Building Energy Efficient & Smart Residential Buildings

By: | July 6th, 2017

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Connected Homes & Communities

According to Ovum’s Smart 2025 report, “The Future of the Connected Home and Community,” a flurry of activity is currently underway that suggests connected homes and communities are not far off.

Smart Homes & Communities Connecting to Smart Energy Grids

Clearly, many of the technologies that are going to make “smart homes” possible are either related to energy saving or will benefit from it. Most people living today have spent most of their lives looking at a single data point that represents their energy use, and that is a thermostat. At the end of the month, energy users receive a paper bill which provides some detail of energy use but is mainly used to take note of the cost for that month.

But times are changing. The new paradigm presents residential energy consumption with dozens if not hundreds of data points and all in real time. New smart grid technology that takes advantage of mobile communications and communication devices in the home, including mobile devices and TVs, are going to make energy consumption more concrete and manageable, and there is even talk of incentivizing customers to be more efficient.

While smart grid technologies are being taken up by businesses and industrial companies more quickly than by consumers, manufacturers developing smart grid technologies for residential use are beginning to see that whole house upgrades are the best way for both manufacturers and customers to benefit from the new technology. One problem holding back progress in the residential sector is that government agencies and utilities are still figuring out how to work together coordinate smart grids, energy efficiency, and home upgrades and to create incentives, codes, and regulations for them.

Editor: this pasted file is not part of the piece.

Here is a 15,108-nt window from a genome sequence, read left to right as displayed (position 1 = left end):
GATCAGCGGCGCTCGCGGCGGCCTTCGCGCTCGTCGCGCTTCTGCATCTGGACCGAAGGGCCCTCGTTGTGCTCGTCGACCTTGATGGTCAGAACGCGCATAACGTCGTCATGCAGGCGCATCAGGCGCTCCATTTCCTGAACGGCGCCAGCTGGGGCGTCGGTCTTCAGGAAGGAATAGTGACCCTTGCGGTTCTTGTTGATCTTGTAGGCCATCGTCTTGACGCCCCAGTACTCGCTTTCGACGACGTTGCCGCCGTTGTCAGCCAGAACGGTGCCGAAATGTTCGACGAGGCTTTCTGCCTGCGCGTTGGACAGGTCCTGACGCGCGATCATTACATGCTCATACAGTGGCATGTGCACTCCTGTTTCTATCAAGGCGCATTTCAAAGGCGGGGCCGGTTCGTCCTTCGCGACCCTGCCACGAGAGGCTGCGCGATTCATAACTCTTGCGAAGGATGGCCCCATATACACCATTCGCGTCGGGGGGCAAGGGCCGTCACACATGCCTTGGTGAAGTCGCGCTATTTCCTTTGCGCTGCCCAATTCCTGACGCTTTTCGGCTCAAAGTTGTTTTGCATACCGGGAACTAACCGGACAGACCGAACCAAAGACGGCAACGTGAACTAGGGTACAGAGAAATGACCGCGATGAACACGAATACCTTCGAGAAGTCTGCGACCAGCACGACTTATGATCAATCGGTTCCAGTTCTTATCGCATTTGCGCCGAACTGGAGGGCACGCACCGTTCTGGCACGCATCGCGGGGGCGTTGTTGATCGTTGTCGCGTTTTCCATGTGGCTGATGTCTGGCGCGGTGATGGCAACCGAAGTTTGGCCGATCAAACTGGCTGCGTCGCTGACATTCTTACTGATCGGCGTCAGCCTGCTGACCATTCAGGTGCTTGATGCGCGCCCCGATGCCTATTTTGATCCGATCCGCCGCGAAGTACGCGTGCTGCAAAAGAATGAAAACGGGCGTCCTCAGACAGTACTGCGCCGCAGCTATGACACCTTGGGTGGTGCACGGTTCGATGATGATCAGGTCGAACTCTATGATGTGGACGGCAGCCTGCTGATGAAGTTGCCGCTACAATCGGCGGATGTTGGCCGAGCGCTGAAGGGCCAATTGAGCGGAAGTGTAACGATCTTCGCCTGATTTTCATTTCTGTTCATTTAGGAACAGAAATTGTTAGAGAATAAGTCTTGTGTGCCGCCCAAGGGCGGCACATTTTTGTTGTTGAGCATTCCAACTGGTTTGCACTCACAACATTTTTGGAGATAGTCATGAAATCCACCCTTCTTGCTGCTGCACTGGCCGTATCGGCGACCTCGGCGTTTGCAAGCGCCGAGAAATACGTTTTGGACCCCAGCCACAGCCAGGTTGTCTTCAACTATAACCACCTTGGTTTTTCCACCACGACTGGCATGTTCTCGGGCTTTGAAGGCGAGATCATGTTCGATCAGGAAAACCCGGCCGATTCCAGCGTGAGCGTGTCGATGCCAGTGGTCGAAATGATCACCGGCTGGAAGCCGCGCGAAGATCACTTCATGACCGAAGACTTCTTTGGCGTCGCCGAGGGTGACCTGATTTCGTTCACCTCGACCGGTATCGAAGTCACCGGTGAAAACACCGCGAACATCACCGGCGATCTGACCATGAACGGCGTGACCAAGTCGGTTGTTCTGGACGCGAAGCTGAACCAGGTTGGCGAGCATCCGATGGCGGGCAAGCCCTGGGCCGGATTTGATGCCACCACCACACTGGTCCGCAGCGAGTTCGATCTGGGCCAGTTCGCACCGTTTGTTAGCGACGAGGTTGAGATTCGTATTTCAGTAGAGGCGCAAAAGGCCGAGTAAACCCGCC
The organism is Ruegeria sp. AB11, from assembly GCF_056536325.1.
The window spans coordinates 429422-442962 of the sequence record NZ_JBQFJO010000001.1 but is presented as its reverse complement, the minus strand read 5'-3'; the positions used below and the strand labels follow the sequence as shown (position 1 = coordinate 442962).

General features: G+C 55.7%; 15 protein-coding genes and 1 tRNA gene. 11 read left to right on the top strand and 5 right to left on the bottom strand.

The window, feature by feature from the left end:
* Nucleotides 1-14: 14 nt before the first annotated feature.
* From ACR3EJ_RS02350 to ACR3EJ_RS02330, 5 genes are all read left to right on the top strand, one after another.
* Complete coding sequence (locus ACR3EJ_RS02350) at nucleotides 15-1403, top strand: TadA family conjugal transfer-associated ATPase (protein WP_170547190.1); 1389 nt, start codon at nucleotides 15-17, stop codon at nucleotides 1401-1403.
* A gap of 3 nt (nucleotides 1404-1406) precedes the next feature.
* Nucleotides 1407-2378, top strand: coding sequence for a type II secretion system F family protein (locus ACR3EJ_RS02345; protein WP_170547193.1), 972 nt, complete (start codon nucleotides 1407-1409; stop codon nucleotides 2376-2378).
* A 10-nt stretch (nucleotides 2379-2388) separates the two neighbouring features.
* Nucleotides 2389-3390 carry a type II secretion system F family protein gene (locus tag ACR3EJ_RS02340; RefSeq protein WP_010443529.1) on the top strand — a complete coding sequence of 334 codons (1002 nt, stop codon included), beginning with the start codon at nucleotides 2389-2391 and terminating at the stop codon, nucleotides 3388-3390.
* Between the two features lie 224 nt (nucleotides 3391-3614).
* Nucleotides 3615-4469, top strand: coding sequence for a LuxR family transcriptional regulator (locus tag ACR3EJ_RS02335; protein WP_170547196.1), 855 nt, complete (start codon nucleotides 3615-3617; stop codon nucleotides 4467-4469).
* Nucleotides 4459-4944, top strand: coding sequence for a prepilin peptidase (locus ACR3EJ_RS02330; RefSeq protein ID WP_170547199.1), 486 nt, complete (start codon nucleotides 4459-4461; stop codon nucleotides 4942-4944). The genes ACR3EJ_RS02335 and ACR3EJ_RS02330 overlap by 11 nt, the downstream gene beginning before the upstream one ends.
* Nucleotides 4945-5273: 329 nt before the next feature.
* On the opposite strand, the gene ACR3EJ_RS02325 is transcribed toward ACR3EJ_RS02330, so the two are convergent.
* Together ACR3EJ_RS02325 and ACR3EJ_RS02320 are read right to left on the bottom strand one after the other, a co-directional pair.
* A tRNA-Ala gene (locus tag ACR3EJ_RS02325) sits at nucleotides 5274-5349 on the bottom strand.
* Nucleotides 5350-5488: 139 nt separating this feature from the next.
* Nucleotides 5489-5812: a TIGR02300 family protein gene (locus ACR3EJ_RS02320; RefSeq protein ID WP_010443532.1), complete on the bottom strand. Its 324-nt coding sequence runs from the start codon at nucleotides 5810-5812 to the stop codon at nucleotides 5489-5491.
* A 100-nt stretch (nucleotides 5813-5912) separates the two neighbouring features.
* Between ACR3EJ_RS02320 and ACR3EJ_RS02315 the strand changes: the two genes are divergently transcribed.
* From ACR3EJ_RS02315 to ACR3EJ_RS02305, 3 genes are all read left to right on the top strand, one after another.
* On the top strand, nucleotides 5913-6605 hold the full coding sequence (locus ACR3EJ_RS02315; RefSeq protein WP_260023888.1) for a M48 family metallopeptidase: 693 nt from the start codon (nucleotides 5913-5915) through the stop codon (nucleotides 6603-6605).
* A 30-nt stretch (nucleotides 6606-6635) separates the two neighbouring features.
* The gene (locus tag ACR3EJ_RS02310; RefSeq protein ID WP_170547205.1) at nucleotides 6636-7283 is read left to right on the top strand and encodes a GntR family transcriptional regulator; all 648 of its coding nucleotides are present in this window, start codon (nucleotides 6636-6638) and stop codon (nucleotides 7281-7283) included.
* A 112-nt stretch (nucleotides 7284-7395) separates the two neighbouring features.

According to a report, Home Performance recommends the following to policy makers:

1. Encourage partnerships between the energy efficiency industry and telecommunications and home
security firms to market whole-house upgrades and install energy monitoring devices that encourage
customers to implement upgrades.
2. Develop deliberate strategies for using home energy monitoring devices to promote implementation of
whole-house upgrades among other behavioral changes.
3. Develop strategies to link demand response and home performance programs, for example, by
marketing whole-house upgrades together with demand response initiatives, and targeting homes that
have received an energy upgrade for enrollment in demand response programs.
4. Develop EM&V protocols for energy efficiency using smart grid technologies and data to increase the
accuracy and quality of savings estimates.
5. Utilize smart meter data to build the case for energy efficiency as a competitive energy resource that
should participate in capacity and carbon markets in addition to utility integrated resource planning and
decoupling.”

In the following video, Build With Strength discusses “How to Build the World’s Most Energy-Efficient Building.”

David Russell Schilling

David enjoys research and writing about cutting edge technologies that hold the promise of improving conditions for all life on planet earth.

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